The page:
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European Member State Elites’ Diverging Visions of the European Union: Diverging Differently since the Economic Crisis and the Libyan Intervention?

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In the midst of the EU’s economic crisis and in the heat of the Libyan intervention, immediate concerns have seemingly crowded out consideration of the long-term issues that have been at the center of the major debates, such as the constitutionalization of the EU, enlargement to the east, or the EU as a global actor. But although these issues appear to be forgotten, the underlying questions about what the EU should be and do that nourished the debates remain. Although each member state naturally has its own specific answer to these questions, the answers have more generally divided into four basic discourses about the EU as a free market, a values-based community, a rights-based union, and/or a strategic global actor. Leaders’ visions of the EU have long appeared associated with particular discourses, with these continuing to inform and explain their actions. But their responses to the economic crisis of the EU as well as to the humanitarian crisis of Libya have thrown such discourses, whether understood in terms of path dependence or incremental development, into question, since some member state leaders’ discourses and/or actions marked radical shifts, and others greater drifts, from the past, at least in the heat of the moment. The question this article therefore poses is whether EU visions are not simply continuing to diverge but also whether they are diverging differently in the aftermath of the EU’s recent crises in economics and international action. It will assess this through the lens of European political elites’ discourses of European integration and international relations, with special attention to the three biggest member states, Britain, France, and Germany.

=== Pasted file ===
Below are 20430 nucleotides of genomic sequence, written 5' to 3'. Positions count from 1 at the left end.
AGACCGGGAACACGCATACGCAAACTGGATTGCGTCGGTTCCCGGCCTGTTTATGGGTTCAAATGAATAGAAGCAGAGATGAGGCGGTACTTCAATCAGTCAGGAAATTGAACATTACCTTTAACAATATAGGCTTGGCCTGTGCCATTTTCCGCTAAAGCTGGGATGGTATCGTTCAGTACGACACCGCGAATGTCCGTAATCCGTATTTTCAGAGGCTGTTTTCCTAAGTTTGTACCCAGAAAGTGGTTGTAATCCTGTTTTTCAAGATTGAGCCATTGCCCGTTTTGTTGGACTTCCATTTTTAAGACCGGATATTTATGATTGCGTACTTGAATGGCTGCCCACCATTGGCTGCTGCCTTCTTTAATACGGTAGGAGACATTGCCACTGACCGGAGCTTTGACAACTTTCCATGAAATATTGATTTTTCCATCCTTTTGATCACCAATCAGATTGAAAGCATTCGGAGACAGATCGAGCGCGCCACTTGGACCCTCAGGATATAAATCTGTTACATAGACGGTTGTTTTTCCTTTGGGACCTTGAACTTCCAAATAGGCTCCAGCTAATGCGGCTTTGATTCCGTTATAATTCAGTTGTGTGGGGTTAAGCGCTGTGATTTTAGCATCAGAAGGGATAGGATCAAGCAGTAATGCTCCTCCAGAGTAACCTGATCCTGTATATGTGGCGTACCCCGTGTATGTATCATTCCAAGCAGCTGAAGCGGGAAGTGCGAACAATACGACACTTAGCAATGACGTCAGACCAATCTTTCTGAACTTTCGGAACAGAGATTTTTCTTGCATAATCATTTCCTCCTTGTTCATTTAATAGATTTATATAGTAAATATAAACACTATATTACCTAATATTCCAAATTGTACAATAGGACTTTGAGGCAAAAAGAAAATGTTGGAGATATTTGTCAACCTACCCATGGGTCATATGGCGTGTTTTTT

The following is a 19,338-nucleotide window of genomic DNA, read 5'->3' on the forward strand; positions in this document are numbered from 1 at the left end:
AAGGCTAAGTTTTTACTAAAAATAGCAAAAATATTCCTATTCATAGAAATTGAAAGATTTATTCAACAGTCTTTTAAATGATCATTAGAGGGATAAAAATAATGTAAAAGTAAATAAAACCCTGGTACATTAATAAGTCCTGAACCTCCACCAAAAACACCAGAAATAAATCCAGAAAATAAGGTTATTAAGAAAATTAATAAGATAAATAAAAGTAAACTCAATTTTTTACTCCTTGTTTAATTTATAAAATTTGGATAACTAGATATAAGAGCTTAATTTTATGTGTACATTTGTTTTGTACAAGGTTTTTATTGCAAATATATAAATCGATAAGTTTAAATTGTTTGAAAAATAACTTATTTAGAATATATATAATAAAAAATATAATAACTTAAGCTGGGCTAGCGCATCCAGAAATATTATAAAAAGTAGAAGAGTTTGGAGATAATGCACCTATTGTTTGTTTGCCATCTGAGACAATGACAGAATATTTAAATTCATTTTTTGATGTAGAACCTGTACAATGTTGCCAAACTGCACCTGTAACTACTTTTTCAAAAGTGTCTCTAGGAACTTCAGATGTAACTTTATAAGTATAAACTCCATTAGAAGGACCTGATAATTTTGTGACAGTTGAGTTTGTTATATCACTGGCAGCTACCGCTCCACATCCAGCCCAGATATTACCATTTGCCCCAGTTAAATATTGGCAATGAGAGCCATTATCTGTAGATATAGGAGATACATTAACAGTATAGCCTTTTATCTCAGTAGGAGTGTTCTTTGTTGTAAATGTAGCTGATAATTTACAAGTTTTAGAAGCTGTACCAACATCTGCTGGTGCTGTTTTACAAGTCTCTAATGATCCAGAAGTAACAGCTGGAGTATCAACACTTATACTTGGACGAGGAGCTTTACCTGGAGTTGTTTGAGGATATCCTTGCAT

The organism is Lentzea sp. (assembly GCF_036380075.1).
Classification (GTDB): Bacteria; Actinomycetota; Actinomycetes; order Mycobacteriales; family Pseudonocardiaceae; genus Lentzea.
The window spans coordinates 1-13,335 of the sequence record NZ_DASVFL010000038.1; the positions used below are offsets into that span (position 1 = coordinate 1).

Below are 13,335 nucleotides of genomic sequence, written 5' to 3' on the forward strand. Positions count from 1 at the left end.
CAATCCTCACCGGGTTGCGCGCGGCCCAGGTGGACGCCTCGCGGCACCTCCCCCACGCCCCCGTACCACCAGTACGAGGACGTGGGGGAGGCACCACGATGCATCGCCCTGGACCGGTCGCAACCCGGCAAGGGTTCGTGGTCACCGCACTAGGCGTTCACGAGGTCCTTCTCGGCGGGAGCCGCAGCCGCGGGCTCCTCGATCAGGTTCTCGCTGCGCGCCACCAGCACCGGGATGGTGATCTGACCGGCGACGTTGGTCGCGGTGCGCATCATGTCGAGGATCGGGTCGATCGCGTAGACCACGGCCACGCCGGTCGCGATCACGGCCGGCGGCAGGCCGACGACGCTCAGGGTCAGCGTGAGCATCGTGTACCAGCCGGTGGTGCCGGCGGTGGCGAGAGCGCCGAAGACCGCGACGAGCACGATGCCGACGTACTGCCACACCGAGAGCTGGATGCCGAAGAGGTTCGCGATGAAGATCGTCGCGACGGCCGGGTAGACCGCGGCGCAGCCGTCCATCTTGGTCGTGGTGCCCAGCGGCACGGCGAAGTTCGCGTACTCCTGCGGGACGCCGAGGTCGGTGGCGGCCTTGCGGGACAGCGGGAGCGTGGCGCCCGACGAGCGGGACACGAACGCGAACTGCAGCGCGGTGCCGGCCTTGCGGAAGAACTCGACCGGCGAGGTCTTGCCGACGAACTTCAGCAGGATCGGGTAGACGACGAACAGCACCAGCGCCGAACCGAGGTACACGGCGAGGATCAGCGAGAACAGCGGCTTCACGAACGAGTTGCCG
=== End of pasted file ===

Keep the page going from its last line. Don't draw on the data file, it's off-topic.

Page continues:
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Keywords: Discourse; EU international relations; European Union; European integration; Eurozone sovereign debt crisis; Libya; economic crisis; elites

Document Type: Research Article

Affiliations: Department of International Relations,Boston University, Boston, USA

Publication date: February 1, 2012

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